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Norfolk and Norwich University Hospital has highest death rate in England, figures reveal



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Norfolk and Norwich University Hospital has the highest mortality rate in the country, figures have revealed.

Data from the health service shows that the mortality ratio amongst patients at Norfolk and Norwich University Hospital was 1.19 – the highest in England.

The figure accounts for the average age of patients in the region – the trust also had the highest number of excess deaths at 505 – and shows the total number of deaths was almost 20 per cent higher than expected.

Patients are waiting for urgent treatment at Norfolk and Norwich University Hospital longer than almost anywhere else in the country
Patients are waiting for urgent treatment at Norfolk and Norwich University Hospital longer than almost anywhere else in the country

A trust spokesman pointed out that, while the figures do account for people’s age, they do not account for the number of people in palliative care, which is disproportionately higher than the rest of the country.

Medical director Professor Erika Denton said: “The last two years of the Covid-19 pandemic have, sadly had an impact on mortality figures, which has affected areas of the county with an older population more acutely.

“We continually review mortality data and our higher numbers of palliative care cases at Norfolk and Norwich University Hospital are a major driver for our summary hospital-level mortality indicator (SHMI).

“A review of SHMI found that more than half of all our deaths are palliative care cases, compared to a national average of 39 per cent.

“Our hospital standardised mortality ratio is within the expected range and the SHMI falls within the expected range when adjusted for palliative care.”

Despite this, the figures, which were published by The Telegraph (£) using data from NHS England, highlighted other failings at the trust, which could not be explained by different methodologies.

Patients are waiting for urgent treatment longer than almost anywhere else in the country.

The number of people on waiting lists for more than 18 weeks is at 48 per cent – higher than the national average of 37 per cent and missing the national target of eight per cent.

Prof Denton explained that the high waiting lists were the result of a huge backlog caused by the pandemic.

She said: “Our waiting lists were hugely impacted by the Covid-19 pandemic and our teams are working hard to treat patients as quickly as possible and are doing everything they can to create additional capacity wherever able, including carrying out procedures at evenings and weekends.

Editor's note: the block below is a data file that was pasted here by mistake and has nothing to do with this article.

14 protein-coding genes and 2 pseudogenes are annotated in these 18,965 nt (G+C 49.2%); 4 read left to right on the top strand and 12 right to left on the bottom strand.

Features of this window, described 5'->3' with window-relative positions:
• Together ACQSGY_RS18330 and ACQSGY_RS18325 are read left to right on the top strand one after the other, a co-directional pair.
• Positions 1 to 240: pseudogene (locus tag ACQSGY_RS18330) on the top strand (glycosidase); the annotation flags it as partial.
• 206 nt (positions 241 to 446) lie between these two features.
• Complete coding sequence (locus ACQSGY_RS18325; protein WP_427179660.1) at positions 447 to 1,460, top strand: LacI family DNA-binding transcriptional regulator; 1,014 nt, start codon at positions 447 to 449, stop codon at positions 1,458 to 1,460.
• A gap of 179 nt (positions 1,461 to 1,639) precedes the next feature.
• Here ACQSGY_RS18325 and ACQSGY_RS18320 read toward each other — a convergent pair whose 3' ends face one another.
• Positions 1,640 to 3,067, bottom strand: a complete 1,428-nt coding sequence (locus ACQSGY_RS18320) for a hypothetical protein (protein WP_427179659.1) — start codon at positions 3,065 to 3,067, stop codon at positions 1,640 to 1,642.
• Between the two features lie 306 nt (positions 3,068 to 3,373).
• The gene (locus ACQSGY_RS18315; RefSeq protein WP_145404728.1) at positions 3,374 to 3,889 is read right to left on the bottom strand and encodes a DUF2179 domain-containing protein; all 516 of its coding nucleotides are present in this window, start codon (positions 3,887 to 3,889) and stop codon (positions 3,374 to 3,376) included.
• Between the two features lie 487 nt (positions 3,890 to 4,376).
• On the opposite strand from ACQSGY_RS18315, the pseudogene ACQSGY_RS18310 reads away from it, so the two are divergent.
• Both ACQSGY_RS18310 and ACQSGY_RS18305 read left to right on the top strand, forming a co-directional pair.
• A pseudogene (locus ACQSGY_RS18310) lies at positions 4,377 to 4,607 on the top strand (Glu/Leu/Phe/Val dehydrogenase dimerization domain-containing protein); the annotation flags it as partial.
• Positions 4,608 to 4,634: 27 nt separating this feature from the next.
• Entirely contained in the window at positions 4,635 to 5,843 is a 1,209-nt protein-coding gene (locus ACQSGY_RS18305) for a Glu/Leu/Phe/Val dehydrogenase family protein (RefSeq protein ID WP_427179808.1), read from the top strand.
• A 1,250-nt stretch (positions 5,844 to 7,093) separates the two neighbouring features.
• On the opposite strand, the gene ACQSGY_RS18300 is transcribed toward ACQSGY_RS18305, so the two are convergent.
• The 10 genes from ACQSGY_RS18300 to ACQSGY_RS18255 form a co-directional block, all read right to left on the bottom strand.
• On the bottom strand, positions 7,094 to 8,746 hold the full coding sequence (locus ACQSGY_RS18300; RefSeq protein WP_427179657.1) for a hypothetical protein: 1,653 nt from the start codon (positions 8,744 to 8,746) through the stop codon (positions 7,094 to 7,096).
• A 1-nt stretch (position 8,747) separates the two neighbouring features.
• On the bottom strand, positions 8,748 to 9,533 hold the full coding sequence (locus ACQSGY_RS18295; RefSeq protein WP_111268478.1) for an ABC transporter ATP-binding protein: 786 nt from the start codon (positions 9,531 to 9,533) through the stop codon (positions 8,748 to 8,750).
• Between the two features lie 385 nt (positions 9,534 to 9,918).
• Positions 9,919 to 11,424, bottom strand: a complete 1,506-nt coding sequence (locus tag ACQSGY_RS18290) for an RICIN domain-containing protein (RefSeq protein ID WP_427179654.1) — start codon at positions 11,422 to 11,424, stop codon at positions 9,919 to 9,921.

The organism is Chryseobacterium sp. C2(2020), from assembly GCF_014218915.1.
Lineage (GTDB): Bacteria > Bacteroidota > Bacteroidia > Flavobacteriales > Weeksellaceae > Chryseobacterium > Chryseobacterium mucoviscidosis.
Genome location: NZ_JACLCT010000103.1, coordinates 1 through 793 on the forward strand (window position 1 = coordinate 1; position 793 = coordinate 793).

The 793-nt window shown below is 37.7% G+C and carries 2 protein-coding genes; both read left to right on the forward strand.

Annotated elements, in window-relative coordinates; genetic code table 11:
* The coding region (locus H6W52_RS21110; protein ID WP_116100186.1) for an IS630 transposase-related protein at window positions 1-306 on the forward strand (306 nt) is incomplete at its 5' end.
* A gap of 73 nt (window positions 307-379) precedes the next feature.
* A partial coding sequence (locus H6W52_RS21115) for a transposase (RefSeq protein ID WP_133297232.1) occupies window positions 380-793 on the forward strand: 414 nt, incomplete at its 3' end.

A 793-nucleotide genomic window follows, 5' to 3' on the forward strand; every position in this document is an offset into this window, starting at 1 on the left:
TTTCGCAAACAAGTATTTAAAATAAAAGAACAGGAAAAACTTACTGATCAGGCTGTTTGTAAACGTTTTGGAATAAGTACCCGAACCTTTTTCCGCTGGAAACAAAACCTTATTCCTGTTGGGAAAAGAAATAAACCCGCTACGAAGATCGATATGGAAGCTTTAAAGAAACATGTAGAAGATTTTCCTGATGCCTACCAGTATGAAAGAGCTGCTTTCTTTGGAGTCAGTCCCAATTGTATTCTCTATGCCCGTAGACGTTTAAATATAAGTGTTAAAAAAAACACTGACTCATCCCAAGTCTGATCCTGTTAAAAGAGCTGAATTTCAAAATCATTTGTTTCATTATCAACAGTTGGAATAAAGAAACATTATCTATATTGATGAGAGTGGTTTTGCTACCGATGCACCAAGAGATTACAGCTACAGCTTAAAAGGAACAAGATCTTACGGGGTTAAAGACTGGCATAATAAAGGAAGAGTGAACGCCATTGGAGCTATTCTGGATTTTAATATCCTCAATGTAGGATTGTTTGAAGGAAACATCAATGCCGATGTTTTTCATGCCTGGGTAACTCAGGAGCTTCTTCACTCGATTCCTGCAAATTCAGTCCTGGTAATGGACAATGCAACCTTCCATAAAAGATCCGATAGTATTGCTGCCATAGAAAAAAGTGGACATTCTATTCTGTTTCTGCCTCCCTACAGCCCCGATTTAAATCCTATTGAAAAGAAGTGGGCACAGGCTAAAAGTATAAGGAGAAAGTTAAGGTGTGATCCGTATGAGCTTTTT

“We are prioritising the most urgent and longest waiting patients.”

When all performance targets are taken into account – waiting lists, A&E waiting times, ambulance response times, diagnoses and face-to-face GP appointments – the trust ranks in the bottom fifth in Britain, at 98th out of 120.

Elsewhere, West Suffolk NHS Foundation Trust ranked 68th, with 32 per cent of patients treated within 18 weeks, which was better than the national average.

Remarkably, every single cancer patient in the county had begun treatment within a month. The national average is 96 per cent. In Norfolk, the figure was 86 per cent.

Prof Denton explained that the high waiting lists were the result of a huge backlog caused by the pandemic.

She said: “Our waiting lists were hugely impacted by the Covid-19 pandemic and our teams are working hard to treat patients as quickly as possible and are doing everything they can to create additional capacity wherever able, including carrying out procedures at evenings and weekends.

“We are prioritising the most urgent and longest waiting patients.”

When all performance targets are taken into account – waiting lists, A&E waiting times, ambulance response times, diagnoses and face-to-face GP appointments – the trust ranks in the bottom fifth in Britain, at 98th out of 120.

Elsewhere, West Suffolk NHS Foundation Trust ranked 68th, with 32 per cent of patients treated within 18 weeks, which was better than the national average.

Remarkably, every single cancer patient in the county had begun treatment within a month. The national average is 96 per cent. In Norfolk, the figure was 86 per cent.



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